Grazing System Management
& Karoo Biodiversity


Stock farmers in the Karoo region generally use two different grazing management systems, namely the group camp system of the Department of Agriculture or the Holistic Management Method of Allan Savory. The systems have animal rotation in common, but differ markedly in stocking rates and grazing periods.

Farmers using the group camp system stock according to Department of Agriculture rates whereas Holistic Management farmers often stock two or three times more than group camp system farmers. The aim of the group camp system is to utilize camps in a different seasons, based on the assumption that that the two main components of Karoo veld (shrubs and grasses) have different growing seasons. Accordingly, group camp farms have large camps that are grazed with small flocks for one to three months. The goal of this sytem is that camps are utilised in a different season every grazing period.

On the other hand, Holistic Management farmers have large flocks and farms are divided into small camps with central water points (hence the vernacular name "wagon wheels"). A Holistic farm will often have in excess of 100 camps, whereas a group camp farm of similar size will only have 10-20 camps. Flocks are large (sometimes over a thousand animals), but are only allowed to graze a camp for two to four days, and are often moved on a daily basis after rains to avoid damage to growing plants. Holistic Management aims to simulate the large game herds of the past and also to ensure even utilization of all components of the veld.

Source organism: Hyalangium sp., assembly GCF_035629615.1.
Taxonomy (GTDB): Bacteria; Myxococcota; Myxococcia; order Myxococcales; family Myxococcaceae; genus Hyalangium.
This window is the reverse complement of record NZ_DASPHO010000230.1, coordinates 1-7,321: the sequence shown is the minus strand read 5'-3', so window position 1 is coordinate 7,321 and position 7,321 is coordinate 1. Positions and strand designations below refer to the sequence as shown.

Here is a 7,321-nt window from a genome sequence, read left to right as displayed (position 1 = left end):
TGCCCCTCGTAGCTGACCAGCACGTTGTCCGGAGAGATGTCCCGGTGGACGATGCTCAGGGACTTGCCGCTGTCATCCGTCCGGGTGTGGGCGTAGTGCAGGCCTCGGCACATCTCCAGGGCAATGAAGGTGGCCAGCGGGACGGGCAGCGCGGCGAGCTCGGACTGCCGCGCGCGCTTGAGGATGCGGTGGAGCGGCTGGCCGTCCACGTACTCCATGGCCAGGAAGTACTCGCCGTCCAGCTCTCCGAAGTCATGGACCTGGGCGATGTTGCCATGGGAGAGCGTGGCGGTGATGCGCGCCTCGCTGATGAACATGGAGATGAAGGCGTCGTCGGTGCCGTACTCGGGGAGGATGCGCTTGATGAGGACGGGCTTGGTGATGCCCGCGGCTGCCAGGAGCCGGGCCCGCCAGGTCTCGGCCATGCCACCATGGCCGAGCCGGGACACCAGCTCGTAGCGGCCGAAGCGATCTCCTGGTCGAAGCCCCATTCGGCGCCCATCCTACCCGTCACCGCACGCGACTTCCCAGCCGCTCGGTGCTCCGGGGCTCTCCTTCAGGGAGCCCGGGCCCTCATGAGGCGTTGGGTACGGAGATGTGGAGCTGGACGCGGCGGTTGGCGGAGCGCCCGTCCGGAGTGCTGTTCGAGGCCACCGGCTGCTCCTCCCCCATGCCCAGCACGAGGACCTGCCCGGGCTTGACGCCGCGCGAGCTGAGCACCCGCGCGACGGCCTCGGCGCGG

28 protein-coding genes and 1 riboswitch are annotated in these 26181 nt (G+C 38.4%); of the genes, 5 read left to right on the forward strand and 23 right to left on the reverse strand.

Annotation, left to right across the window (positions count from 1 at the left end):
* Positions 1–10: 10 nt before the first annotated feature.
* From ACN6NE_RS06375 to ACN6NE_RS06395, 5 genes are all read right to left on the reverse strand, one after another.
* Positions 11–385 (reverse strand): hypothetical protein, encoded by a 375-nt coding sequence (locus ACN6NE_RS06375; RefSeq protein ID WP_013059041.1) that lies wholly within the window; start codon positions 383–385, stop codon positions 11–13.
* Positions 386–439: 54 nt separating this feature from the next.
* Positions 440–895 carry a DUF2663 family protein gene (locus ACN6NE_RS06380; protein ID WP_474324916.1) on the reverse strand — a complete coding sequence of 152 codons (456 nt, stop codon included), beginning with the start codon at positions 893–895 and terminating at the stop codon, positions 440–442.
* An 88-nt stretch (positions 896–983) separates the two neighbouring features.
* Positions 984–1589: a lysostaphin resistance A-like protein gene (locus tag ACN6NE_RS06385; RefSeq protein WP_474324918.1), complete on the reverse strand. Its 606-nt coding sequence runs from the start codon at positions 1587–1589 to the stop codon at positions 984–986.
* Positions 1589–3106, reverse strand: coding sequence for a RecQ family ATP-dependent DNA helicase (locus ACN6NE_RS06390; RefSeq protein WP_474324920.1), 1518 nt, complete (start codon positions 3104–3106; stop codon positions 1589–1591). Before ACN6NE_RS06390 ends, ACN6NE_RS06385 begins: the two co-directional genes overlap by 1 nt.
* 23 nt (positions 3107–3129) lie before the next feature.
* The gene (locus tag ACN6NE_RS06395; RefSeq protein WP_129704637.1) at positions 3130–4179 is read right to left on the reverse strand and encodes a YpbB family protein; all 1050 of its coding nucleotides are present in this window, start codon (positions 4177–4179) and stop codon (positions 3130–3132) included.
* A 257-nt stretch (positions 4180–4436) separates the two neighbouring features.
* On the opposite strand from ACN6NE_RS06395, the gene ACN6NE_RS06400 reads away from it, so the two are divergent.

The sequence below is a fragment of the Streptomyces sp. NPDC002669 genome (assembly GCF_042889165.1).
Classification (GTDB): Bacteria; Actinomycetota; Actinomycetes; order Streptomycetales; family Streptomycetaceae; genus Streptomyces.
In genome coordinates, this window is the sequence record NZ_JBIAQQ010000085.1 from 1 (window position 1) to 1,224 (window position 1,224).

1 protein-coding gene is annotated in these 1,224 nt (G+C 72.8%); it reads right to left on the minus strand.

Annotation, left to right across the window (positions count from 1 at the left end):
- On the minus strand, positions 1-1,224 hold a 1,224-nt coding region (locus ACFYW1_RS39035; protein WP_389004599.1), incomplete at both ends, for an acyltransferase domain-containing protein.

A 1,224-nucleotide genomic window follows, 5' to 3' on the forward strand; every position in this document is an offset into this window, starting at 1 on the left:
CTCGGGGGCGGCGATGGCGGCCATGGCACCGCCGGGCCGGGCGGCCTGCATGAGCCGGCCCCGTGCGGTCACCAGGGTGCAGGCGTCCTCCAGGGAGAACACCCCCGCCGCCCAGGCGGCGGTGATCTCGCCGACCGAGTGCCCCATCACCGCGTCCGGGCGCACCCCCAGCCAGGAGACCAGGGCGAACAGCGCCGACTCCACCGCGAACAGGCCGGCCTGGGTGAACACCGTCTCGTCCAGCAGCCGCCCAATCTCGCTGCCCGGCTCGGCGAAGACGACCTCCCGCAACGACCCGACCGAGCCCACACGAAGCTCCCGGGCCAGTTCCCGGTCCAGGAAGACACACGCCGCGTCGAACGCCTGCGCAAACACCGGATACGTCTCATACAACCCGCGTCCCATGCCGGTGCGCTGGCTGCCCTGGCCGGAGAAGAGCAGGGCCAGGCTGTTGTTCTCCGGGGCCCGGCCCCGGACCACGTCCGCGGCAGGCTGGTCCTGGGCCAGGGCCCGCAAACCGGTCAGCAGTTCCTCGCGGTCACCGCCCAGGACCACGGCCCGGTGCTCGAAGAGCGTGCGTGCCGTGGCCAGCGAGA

Both systems claim to be sustainable and to have benefits for conservation (mainly soil conservation). Holistic Management claims to minimise selective grazing, which may result in a decrease of palatable species. The benefits of the group camp system are thought to arise from the staggered, seasonally based rest periods.

Very little quantitative data exist to compare the merits of each system in terms of biodiversity conservation and maintainence of ecosystem functions. I will be comparing the impacts of the two systems on plant and insect diversity in the Beaufort West region. Several farms have been selected upon which vegetation and insect surveys will be conducted. The project also aims to look at the impact of distance from watering holes on vegetation.

Project executant Leon Theron
Mazda Wildlife Fund


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